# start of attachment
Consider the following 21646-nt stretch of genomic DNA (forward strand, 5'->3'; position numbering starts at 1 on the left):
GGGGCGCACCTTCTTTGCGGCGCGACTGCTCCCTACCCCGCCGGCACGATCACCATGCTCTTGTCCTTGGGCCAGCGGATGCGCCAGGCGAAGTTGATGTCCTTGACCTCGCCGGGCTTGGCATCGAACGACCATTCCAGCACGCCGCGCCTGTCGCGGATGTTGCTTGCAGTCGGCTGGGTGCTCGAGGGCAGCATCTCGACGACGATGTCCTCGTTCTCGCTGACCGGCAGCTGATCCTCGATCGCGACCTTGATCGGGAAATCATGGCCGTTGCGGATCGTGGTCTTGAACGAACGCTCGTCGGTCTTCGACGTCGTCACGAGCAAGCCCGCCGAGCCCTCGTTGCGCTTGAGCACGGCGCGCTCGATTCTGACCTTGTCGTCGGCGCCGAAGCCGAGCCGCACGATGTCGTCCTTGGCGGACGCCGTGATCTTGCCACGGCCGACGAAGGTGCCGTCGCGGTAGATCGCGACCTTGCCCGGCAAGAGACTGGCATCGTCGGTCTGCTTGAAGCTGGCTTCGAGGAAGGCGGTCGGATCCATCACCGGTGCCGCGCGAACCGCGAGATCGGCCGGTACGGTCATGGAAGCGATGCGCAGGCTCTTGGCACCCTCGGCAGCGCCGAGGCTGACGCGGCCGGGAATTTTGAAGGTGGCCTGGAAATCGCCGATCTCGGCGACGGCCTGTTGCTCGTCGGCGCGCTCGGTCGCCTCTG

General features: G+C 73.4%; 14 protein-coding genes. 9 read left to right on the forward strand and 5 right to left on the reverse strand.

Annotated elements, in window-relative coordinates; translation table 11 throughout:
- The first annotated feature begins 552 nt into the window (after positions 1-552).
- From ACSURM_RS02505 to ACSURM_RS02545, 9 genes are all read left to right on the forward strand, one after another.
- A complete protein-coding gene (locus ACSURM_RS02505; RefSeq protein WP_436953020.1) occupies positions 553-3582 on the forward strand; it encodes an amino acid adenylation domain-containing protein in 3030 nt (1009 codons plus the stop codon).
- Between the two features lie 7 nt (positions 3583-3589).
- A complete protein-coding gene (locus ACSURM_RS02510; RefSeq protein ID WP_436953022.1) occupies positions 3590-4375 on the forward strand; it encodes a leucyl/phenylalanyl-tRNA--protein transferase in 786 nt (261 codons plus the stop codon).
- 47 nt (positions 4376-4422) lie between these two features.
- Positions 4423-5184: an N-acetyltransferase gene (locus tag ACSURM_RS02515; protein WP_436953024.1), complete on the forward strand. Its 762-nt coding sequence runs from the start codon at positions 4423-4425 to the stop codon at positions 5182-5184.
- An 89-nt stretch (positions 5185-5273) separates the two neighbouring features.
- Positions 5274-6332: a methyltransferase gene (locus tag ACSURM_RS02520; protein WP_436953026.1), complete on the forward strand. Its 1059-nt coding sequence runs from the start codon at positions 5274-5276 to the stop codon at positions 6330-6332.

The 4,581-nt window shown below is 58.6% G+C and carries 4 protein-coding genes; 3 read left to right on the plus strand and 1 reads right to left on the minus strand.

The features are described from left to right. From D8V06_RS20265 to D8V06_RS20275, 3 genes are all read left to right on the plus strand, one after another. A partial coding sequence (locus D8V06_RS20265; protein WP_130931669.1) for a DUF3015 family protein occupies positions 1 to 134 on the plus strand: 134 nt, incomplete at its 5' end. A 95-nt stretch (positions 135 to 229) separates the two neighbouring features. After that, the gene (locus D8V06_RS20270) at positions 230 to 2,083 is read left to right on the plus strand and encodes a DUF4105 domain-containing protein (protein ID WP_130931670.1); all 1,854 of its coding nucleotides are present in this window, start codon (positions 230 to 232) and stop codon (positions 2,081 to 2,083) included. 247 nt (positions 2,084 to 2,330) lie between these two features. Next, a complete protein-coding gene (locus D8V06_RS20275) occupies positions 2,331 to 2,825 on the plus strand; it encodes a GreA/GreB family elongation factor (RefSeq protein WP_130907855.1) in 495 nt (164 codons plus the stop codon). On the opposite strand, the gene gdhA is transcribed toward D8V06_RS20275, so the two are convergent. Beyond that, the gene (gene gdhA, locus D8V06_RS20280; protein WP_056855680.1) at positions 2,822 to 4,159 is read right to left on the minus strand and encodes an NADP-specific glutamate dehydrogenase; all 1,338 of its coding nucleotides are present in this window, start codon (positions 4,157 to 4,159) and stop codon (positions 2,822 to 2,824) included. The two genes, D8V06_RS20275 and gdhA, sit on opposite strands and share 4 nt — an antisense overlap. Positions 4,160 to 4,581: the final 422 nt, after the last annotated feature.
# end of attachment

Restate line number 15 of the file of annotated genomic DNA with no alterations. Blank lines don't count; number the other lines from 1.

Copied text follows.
The features are described from left to right. From D8V06_RS20265 to D8V06_RS20275, 3 genes are all read left to right on the plus strand, one after another. A partial coding sequence (locus D8V06_RS20265; protein WP_130931669.1) for a DUF3015 family protein occupies positions 1 to 134 on the plus strand: 134 nt, incomplete at its 5' end. A 95-nt stretch (positions 135 to 229) separates the two neighbouring features. After that, the gene (locus D8V06_RS20270) at positions 230 to 2,083 is read left to right on the plus strand and encodes a DUF4105 domain-containing protein (protein ID WP_130931670.1); all 1,854 of its coding nucleotides are present in this window, start codon (positions 230 to 232) and stop codon (positions 2,081 to 2,083) included. 247 nt (positions 2,084 to 2,330) lie between these two features. Next, a complete protein-coding gene (locus D8V06_RS20275) occupies positions 2,331 to 2,825 on the plus strand; it encodes a GreA/GreB family elongation factor (RefSeq protein WP_130907855.1) in 495 nt (164 codons plus the stop codon). On the opposite strand, the gene gdhA is transcribed toward D8V06_RS20275, so the two are convergent. Beyond that, the gene (gene gdhA, locus D8V06_RS20280; protein WP_056855680.1) at positions 2,822 to 4,159 is read right to left on the minus strand and encodes an NADP-specific glutamate dehydrogenase; all 1,338 of its coding nucleotides are present in this window, start codon (positions 4,157 to 4,159) and stop codon (positions 2,822 to 2,824) included. The two genes, D8V06_RS20275 and gdhA, sit on opposite strands and share 4 nt — an antisense overlap. Positions 4,160 to 4,581: the final 422 nt, after the last annotated feature.